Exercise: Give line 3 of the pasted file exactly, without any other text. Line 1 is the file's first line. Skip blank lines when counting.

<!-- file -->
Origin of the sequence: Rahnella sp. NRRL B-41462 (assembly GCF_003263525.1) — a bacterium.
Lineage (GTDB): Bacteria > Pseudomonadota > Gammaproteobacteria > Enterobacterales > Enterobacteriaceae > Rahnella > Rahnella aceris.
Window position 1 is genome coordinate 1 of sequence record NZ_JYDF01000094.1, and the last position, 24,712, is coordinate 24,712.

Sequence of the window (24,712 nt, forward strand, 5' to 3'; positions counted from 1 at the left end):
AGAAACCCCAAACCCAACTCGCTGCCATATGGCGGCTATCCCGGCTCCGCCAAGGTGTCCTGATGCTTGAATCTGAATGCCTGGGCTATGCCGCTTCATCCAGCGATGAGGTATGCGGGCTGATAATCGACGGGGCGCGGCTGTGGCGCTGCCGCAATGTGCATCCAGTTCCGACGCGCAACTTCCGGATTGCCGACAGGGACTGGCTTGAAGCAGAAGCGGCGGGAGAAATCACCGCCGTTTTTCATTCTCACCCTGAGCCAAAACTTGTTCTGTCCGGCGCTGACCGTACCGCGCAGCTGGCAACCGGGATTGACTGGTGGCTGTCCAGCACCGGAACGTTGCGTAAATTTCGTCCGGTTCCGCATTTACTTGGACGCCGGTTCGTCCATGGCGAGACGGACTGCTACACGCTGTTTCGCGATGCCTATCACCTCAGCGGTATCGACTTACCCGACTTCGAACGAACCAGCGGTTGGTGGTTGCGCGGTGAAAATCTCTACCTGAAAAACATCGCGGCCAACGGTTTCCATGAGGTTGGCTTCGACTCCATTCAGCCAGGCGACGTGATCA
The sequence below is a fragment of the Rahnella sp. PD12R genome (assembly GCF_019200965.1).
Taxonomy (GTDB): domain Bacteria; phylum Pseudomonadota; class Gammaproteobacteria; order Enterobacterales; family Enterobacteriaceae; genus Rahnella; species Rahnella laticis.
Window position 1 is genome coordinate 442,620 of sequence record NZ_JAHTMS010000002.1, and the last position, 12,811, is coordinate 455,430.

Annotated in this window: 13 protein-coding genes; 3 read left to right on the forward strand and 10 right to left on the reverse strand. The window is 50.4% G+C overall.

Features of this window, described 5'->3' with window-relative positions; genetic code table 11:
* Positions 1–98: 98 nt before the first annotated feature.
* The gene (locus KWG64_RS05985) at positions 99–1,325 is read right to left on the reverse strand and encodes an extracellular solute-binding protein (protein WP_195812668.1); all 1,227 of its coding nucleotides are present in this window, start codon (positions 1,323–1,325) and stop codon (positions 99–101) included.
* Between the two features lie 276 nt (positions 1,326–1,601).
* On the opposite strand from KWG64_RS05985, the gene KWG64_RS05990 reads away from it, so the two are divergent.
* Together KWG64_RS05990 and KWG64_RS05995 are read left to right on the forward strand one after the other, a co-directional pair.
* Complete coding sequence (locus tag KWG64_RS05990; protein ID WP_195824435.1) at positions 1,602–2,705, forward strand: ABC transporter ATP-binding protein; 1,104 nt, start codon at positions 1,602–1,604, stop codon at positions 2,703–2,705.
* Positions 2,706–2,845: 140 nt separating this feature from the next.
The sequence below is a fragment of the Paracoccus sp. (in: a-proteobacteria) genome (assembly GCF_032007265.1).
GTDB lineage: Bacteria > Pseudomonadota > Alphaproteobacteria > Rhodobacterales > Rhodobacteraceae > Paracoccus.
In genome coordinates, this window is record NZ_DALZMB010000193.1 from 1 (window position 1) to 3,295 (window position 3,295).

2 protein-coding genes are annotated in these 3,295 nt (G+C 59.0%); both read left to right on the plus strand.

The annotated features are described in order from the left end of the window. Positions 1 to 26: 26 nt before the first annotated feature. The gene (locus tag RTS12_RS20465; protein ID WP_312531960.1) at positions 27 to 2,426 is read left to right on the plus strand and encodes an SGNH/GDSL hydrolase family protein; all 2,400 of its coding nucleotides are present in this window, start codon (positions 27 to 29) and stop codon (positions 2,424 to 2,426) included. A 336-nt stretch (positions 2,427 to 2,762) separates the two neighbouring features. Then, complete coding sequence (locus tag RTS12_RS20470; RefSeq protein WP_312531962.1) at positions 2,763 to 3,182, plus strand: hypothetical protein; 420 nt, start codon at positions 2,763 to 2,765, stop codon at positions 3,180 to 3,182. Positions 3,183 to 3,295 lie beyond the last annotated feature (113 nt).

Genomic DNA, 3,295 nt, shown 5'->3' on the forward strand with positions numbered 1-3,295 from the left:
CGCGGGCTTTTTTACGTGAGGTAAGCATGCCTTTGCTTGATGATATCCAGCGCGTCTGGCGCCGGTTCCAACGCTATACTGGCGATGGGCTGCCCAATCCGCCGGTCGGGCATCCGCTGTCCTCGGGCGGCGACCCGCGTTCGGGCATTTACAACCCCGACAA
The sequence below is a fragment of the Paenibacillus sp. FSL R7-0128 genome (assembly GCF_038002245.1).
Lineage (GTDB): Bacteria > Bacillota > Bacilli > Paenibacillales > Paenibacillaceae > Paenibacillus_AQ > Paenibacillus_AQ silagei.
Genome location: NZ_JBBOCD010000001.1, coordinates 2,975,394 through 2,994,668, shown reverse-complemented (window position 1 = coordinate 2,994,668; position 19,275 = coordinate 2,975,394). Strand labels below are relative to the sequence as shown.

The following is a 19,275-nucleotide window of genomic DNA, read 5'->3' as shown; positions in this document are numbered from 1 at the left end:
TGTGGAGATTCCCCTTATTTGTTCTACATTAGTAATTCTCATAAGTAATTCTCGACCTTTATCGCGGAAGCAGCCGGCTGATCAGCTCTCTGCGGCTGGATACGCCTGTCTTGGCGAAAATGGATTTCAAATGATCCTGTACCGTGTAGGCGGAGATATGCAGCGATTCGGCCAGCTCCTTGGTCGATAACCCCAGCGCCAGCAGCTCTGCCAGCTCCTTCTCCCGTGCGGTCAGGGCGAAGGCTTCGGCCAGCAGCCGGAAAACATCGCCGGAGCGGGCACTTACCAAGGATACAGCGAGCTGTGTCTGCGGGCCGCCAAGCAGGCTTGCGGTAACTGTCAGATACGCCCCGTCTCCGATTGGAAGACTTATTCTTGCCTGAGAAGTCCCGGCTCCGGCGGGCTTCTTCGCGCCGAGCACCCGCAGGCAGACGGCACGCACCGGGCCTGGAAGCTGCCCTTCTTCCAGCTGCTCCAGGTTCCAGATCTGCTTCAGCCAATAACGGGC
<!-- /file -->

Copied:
Window position 1 is genome coordinate 1 of sequence record NZ_JYDF01000094.1, and the last position, 24,712, is coordinate 24,712.